16. On the 6th of January, 2014, I joined IsCool Entertainment as a game developer on the recently released mobile game named Bazoo. It was a long time ago and the project went through a lot of phases. Let me tell you its story… [All illustrations courtesy of IsCool Entertainment.] The genesis The story of Bazoo begins near 2013, when the mobile market was overwhelmed by match 3 games following the successful Candy Crush Saga released the year before. One producer at IsCool rightfully saw in this trend the perfect conditions to create a game out of his younger memories. The man had a lot of fun playing puzzle games with his friends in high school and he wanted to bring back this feeling to today’s players. This was quite a good idea since puzzle game is a popular genre today and the gameplay of some past successful puzzles are not exploited today on mobile. Also, multiplayer mobile gaming is a really hot subject, so it is a match! At its core, the launch of this project can be expressed in few words: let’s do a real-time PvP mobile puzzle game! At the time, the company’s expertise was into developing and publishing its own games mostly for Facebook with some attempts on the mobile market. Some of these games were played asynchronously in multiplayer. In a way, almost everything in the pitch of Bazoo was new for us. Also, most match 3 games worked on the saga mode, and real time PvP gaming was quite new and still had to prove itself in a business point of view. In order to tackle these problems down, we had to remove some constraints from the initial pitch, starting with the most obscure areas: goodbye real-time, goodbye PvP, our first try on mobile gaming will be a saga-like puzzle game. A long way to go. Two thirds of the idea are already out. It was for sure quite far from the initial project’s pitch, hopefully it was a game seemingly reasonable according to our expertise in game development. Actually, I think it is important to emphasize how compromising from the very beginning put us on a path to the game we actually wanted to make. First encounter When I entered the company, the project was already six months in the making. There was a lot of questions about it. Its name has been changed at least once to become Bazoo Block, and its assets were repurposed from another project. The game was quite fun and incredibly beautiful but the team was not exactly thrilled by the product. Actually the subject of online PvP gaming was still present in their minds. The gameplay at the time was mostly a mix of Baku Baku Animals and Puzzle Fighter, plus some nice features of our own. In short, the player had to survive a fight against a computer-controlled opponent where both characters would receive a sequence of blocks from a launcher to assemble and destroy. Depending on the destructions, a varying quantity of extra blocks would fall in the opponent’s game board, making it harder to clear and eventually filling it completely. The game ended when one player could not receive any new block from the launcher. Chained destructions (a.k.a. combos) were rewarded by an increase in the intensity of the resulting attack. The first reader to send me a complete list of things in this capture that have been removed from the initial release of Bazoo wins a t-shirt. As you can see, the core gameplay was very similar to what we have today. From Baku Baku Animals specifically, there was the animals and the foods: four types of animals would destroy their associated food. From Puzzle Fighter there was the super blocks and the patterns of the attacks: grouping similar foods in a rectangular shape would increase their strength in the attacks and the blocks resulting from the attacks would fall in various specific patterns more or less difficult to clean up. On top of this we added some power ups and variations in the gameplay. The game followed the saga models of this time: the player evolved on a map where he would have to solve puzzles of various difficulties in order to access more puzzles. There were levels where he had to fight against an AI and other levels with a single game board and played in a time attack mode where he had to destroy a specified amount of a given food in the alloted time. One of the map on which the player evolved. As the player progressed on the map, its XP gauge was filled. Then every once in a while, when the gauge was full, one of the animals received a level-up, thus making stronger the attacks resulting from the blocks it would destroy. Holiday time Then the summer came and half the staff left in vacations. The project slowed down so… Hey, it’s a good time for R&D! What if we connect two devices over the network and make each one to appear as the opponent of the other? Let’s try and see… And there we had our first real-time online PvP mobile game :) In a few days we went from a classic saga puzzle game to a unique PvP puzzle game. This prototype was a life changer and thus brought a lot of questions. What was the future of the saga mode? Should we throw it, or keep it as an alternate game mode? What if the player has no network? Then went a period of approximately four months during which we maintained the saga in the game until we finally accepted to trash it so we could focus on the game we actually wanted to make. We are in September 2014 and we have a puzzle game that can be played against other players over the network. Ready for the release? Well, not quite… Are we there yet? Let’s get it straight: at least eighty percents of your game is not related to the gameplay. As you may have deduced from the release date of Bazoo and the above paragraphs, we were quite far (like two and a half years) from having a decent game. Here are the subjects we had to work on once the core gameplay was satisfying. Server code First of all, the game now being online, we need a server and thus more developers. From now on consider that each feature will have a server part and a client part. Twice the work and more human synchronization! Tutorial Introducing the game to the players is maybe one of the most difficult parts in the development. When you write a software, everything seems so obvious… Then you run some user tests and all you see is people entering the application with no idea of what to do next, struggling to launch a game during several long minutes. Seriously, do we really have to explain that the rabbit eats the carrots and that the dog eats the bones? No joke. Yes, we must explain it. As a player who skips most tutorials it was quite difficult for me to accept that, but actually several user tests have shown us that we cannot expect a random player to understand the game during its first experience. Every effort put into making it easier for the player to grasp the game is a good move. So we have added a tutorial in the game, where the player had to perform some fixed moves to see the matching in action. After these actions we would let the player finish the fight against an AI. It was better than no tutorial at all but not enough. The main problem was that the player had to understand the game almost immediately during its first launch. Also he could lose this first fight, so we had to force him to do it again. Finally, for the players who understood the game, this unskippable tutorial was frustrating. Eventually we replaced this tutorial with a slideshow explaining the basics of the game. This is the first thing you see when you install the game today. We also force the player to try some fights against an AI before entering the arena and contrary to the previous version of the tutorial he can do it at his own pace. Notifications It is well known on the mobile market that your game cannot have good retention metrics without notifications to bring back your app in the player’s interest, for better and for worse. We initially opted for a tool named Parse to handle our notifications. The service was backed up by Facebook so it seemed quite solid aaaaand it has been discontinued one year later. This, kids, is how you see yourself trashing your perfectly good code. We then went with Firebase for the notifications, let’s hope this one will last. Analytics Once the players are in your game you will want to gather metrics so you can adjust the game both to offer them a better experience and to optimize your revenues. For example, we need to track how long the players wait before finding an opponent and arrange the matchmaking to offer them someone at their level in a short time. Typical analytics tools consist into sending an event via their SDK on the specific actions you want to track as they occur in the game. We initially went with Upsight which eventually upgraded its version and money plan in a way that would not fit our needs anymore. Thus we changed for a brand new tool named Omniata, aaaaaand it was discontinued four months after we added it. We then went with Firebase for the client and a home-made tool for the server. And this, kids, is how you write three times your analytics code. More game We tried several variations in the gameplay before finding something satisfying. There was a time when the player could use some defense and attack items during the game. It was a cool feature that no one ever used. Players were so focused on the combos that they would go to the end of the game without launching a single power up. We also added a minor change in the way the blocks are controlled such that they can stick to the walls when they are rotated, thus allowing some moves that could not be done before. Some power ups the player could use during the fight. Customization There is a huge focus on the customization of the player’s avatar in Bazoo. It is a feature initially implemented with a simple collection of outfits, then it has evolved to become what it is today: an awesome catalog of items that can be individually assigned to various parts of the character. Look at this! Isn’t it awesome? Rankings Since Bazoo is a pure competitive game it could not exist without the ladders. We have added the world-wide ranking by assigning an Elo-like score to each player and the leagues were added soon after. The first implementation was quite overcomplicated with its groups of various sizes and its skins in the prize pool. We had to simplify the whole thing to make it appealing and it resulted in what you can see in the game today. Community What is an online multiplayer game if the players cannot interact before and after they met? Certainly not a game I would like to play. So we added the messages on the versus screens, then we introduced the buddies (i.e. last opponents and Facebook friends) and the chat. On the game modes we had also implemented a matchmaking for players on the same WiFi but unfortunately it was a feature that was almost not used, so we trashed it. Finally the clans where added, allowing the players to team together. Adding the clans in the game was quite an adventure. Another nice feature is found in the Battles, allowing the players to fight with their friends or to organize competitions with other players. The first implementation allowed the players to enter multiple battles at once but there was nothing to win but pride. This was a nice feature, maybe a bit overcomplicated again. So we cleaned it up. For the second version, which you can use in the game today, the player can enter only one battle at once and there is a prize for the top ranked players at the end of the battle. Streaming Bazoo being an highly competitive game it was important for us to provide a way for the players to stream their fights and to be able to watch the fights of others. The first streaming feature was done with the mobile SDK provided by Twitch. Aaaaaand it was removed four months after its integration, when Twitch stopped supporting it (I see some kind of pattern here…). Today’s players can stream with ReplayKit on iOS and with any streaming app on Android. On top of the screen was a drop down chat with the spectators on Twitch. We also provide in-game features to watch games so one can study the skills of others and improve his owns, and also because it is fun to watch. The first one is a replay feature allowing the players to watch their last fights and the last fight of other players. The second one is a live streaming feature, enabled for everyone. Every fight can be watched by the other players, in which case the spectators are able to send cheers to the fighters to show their support. Social Allowing the player to identify with its Facebook account has several advantages both for the player and the developer. First of all it is certainly the easiest way to link the player’s account on several devices. It is also typically associated with an exclusive bonus in the game and provides a way to offer extra resources to the player’s friends via a gifting mechanism, a thing we have added quite soon in the project. On the developer’s side it is a powerful tool for virality. We already had a plugin named EziSocial to handle Facebook in the saga version. It was a good tool for an initial integration but when we needed up-to-date Facebook services we had to change for something more complete. Thus we went with the Facebook plugin of Cocos2D-X. Again we had issues to keep track of the most recent Facebook API so we finally wrote our own C++ bridge to the official Android and iOS Facebook SDKs. Apple’s Game Center and Google Play Games were also added to allow the player to use his account on several devices. Support Being able to keep a dialog and to answer efficiently to the issues encountered by the players is a key point in keeping your community happy. We use Helpshift for this, which provides an nice interface for the user to access a lot of documentation and a great chat interface with our team. We never had to replace it so I guess it is quite a solid tool. Kudos to them! UI By looking at the above captures you may be wondering if they all come from the same game as they are so different from each other. Finding a great UI was a surprising long process. There was the funny one in the saga, then the pirate theme, then another pirate theme, then the flat one, and the modern one. One game, five homes. There was also a landscape version of the game for a short time, developed for the tablets and for the Apple TV (yep, we also added support for the Apple TV before dropping it). The landscape mode was very pleasant to use, unfortunately it made the development in no small way harder since every screen had to be composed and tested for both layouts. We thus had to abandon it and go with the portrait version only. The landscape version made the fights incredibly more intense but was unusable on a smartphone. The key to success Creating a game is a lot of work, creating a good game is an order of magnitude harder, and creating a successful game is even harderer. As you may have read before there is no recipe for success in this industry, that is why studios appear and disappear quite frequently. This is a market where a success is a surprise even for the game’s creator and where the ten top grossing titles take literally all the money. So how does one can make a living in developing video games? Even if there is no recipe for a success there are some keys toward making a great game: do a game you like, keep an eye your metrics, watch the tendencies on the stores and take care of the design to be as good as the bests. Gameplay is important, also are the graphics, also is marketing, and so on. Even if you don’t end with the game of the year, you may still get a nice and working product, commercially speaking. Then there is trial and error. Some developers try several games at once and trash the ones that do not work, others invest on a single game and polish it until it becomes good. As you may have deduced from this article, we are of the “other” kind, pushing as far as possible the projects in which we believe the most, fixing on the way all the inefficient parts we encounter. Will it work? Maybe there is no market for this game, maybe it will explode. There is no way to tell but we are very proud of the product we have created. In my opinion the team did a very good job with Bazoo. Going from the initial saga mode to this awesome online PvP puzzle game was done efficiently by compromising among fast and incomplete integrations, trashing the stuff that did not work, hopefully without having spent too much time on it, and refining the stuff that did work, once its usefulness was backed up by good metrics and user tests. I would for sure do it again! I hope that this view on the developer’s side was worth reading.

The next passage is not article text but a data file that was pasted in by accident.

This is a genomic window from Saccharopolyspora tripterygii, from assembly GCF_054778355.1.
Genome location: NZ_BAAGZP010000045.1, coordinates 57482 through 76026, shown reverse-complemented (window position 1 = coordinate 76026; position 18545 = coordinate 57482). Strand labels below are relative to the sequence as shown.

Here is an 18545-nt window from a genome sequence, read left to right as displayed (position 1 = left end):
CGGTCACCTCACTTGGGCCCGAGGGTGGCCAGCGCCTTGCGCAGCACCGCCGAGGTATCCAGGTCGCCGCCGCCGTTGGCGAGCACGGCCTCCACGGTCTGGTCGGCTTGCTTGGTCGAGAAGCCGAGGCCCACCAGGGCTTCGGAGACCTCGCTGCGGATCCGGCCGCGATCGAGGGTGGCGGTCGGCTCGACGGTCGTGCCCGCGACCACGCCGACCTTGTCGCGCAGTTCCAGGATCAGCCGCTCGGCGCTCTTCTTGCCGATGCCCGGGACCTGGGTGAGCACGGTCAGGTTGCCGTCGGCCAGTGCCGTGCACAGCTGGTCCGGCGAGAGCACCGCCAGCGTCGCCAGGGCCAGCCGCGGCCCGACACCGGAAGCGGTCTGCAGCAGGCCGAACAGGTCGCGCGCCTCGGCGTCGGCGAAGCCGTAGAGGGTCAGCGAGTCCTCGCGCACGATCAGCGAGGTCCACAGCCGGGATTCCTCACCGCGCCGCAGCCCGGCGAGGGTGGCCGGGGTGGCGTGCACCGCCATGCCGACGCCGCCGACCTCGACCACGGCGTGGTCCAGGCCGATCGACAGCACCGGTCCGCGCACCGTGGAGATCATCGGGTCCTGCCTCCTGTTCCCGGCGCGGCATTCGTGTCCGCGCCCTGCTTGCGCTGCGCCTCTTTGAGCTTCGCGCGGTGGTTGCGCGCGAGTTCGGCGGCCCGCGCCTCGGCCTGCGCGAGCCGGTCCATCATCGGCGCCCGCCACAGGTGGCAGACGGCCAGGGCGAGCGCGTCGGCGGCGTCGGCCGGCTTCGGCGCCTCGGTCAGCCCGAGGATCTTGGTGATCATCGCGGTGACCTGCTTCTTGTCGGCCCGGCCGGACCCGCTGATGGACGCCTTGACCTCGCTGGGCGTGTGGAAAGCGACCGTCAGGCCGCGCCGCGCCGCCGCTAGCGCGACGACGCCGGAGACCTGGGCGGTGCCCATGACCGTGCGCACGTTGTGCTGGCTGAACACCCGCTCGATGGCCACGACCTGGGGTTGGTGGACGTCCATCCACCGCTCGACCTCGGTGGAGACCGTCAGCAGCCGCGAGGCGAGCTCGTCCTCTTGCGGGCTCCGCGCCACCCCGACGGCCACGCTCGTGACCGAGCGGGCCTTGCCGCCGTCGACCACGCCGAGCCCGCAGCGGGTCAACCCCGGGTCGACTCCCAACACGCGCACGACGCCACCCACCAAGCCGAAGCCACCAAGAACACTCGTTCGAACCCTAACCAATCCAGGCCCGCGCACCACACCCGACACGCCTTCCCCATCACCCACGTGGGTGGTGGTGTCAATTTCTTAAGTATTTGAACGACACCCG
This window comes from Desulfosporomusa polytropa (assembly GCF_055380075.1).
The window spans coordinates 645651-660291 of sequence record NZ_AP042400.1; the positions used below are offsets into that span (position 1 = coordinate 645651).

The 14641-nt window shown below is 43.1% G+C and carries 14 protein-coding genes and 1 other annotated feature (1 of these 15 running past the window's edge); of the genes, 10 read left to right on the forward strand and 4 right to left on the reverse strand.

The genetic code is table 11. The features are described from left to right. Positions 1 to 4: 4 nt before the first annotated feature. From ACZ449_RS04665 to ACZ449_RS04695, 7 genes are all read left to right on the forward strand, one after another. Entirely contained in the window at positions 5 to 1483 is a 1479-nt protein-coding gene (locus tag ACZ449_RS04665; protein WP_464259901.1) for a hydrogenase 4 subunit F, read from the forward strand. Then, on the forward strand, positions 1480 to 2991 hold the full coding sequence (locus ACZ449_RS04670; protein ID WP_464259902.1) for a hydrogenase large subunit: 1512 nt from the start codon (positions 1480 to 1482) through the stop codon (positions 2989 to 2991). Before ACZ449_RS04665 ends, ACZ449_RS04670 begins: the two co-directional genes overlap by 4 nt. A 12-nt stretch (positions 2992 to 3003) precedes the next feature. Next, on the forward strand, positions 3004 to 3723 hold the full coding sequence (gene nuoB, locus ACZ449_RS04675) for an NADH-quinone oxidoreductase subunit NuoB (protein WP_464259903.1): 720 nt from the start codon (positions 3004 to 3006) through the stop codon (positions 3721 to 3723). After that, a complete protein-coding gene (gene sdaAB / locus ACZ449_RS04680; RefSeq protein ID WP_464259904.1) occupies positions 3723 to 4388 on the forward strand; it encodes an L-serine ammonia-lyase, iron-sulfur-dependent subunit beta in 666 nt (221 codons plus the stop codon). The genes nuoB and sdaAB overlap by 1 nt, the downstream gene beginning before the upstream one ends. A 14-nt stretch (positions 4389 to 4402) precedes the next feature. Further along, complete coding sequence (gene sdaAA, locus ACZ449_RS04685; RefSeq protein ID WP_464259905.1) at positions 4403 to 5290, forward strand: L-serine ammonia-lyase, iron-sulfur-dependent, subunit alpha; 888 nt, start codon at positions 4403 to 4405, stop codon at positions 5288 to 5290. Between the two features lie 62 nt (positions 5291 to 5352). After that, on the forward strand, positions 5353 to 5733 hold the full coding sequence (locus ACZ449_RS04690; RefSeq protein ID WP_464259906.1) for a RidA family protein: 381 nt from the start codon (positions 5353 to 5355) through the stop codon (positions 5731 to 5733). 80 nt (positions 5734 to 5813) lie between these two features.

17. hey guys I am working on real time multiplayer shooter mobile game with up to 4 players per match , currently I am wokring on unity engine with gamesaprks but is gamesparks is the best option for my game and noob me and my 0 budget , I found other platforms like Playfab and AppWarp so I am not sure if I made the right choice with GameSparks .. My question is what's in your opinion the bestmultiplayer platform for realtime shooter mobile game and low budget it's also a big plus if the platform has tutorials (gamesparks documentation is enough for me)